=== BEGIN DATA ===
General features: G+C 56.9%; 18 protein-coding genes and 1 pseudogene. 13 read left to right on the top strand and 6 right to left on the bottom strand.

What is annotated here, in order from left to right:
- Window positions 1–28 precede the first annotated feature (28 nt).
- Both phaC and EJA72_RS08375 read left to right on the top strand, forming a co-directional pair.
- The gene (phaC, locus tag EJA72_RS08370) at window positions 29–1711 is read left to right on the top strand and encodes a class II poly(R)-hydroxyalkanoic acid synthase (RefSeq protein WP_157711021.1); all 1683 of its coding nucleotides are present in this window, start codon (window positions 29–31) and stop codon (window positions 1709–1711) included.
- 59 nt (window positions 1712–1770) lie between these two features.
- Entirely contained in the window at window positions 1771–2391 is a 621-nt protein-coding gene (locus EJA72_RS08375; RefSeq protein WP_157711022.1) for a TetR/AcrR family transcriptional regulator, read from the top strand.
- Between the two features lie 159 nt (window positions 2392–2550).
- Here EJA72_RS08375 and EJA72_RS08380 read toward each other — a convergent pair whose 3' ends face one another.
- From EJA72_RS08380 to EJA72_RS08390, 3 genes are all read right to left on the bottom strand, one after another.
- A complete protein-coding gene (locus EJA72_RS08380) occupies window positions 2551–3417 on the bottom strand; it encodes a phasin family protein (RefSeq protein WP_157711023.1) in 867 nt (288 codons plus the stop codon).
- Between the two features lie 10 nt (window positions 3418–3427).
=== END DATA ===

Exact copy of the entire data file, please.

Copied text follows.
General features: G+C 56.9%; 18 protein-coding genes and 1 pseudogene. 13 read left to right on the top strand and 6 right to left on the bottom strand.

What is annotated here, in order from left to right:
- Window positions 1–28 precede the first annotated feature (28 nt).
- Both phaC and EJA72_RS08375 read left to right on the top strand, forming a co-directional pair.
- The gene (phaC, locus tag EJA72_RS08370) at window positions 29–1711 is read left to right on the top strand and encodes a class II poly(R)-hydroxyalkanoic acid synthase (RefSeq protein WP_157711021.1); all 1683 of its coding nucleotides are present in this window, start codon (window positions 29–31) and stop codon (window positions 1709–1711) included.
- 59 nt (window positions 1712–1770) lie between these two features.
- Entirely contained in the window at window positions 1771–2391 is a 621-nt protein-coding gene (locus EJA72_RS08375; RefSeq protein WP_157711022.1) for a TetR/AcrR family transcriptional regulator, read from the top strand.
- Between the two features lie 159 nt (window positions 2392–2550).
- Here EJA72_RS08375 and EJA72_RS08380 read toward each other — a convergent pair whose 3' ends face one another.
- From EJA72_RS08380 to EJA72_RS08390, 3 genes are all read right to left on the bottom strand, one after another.
- A complete protein-coding gene (locus EJA72_RS08380) occupies window positions 2551–3417 on the bottom strand; it encodes a phasin family protein (RefSeq protein WP_157711023.1) in 867 nt (288 codons plus the stop codon).
- Between the two features lie 10 nt (window positions 3418–3427).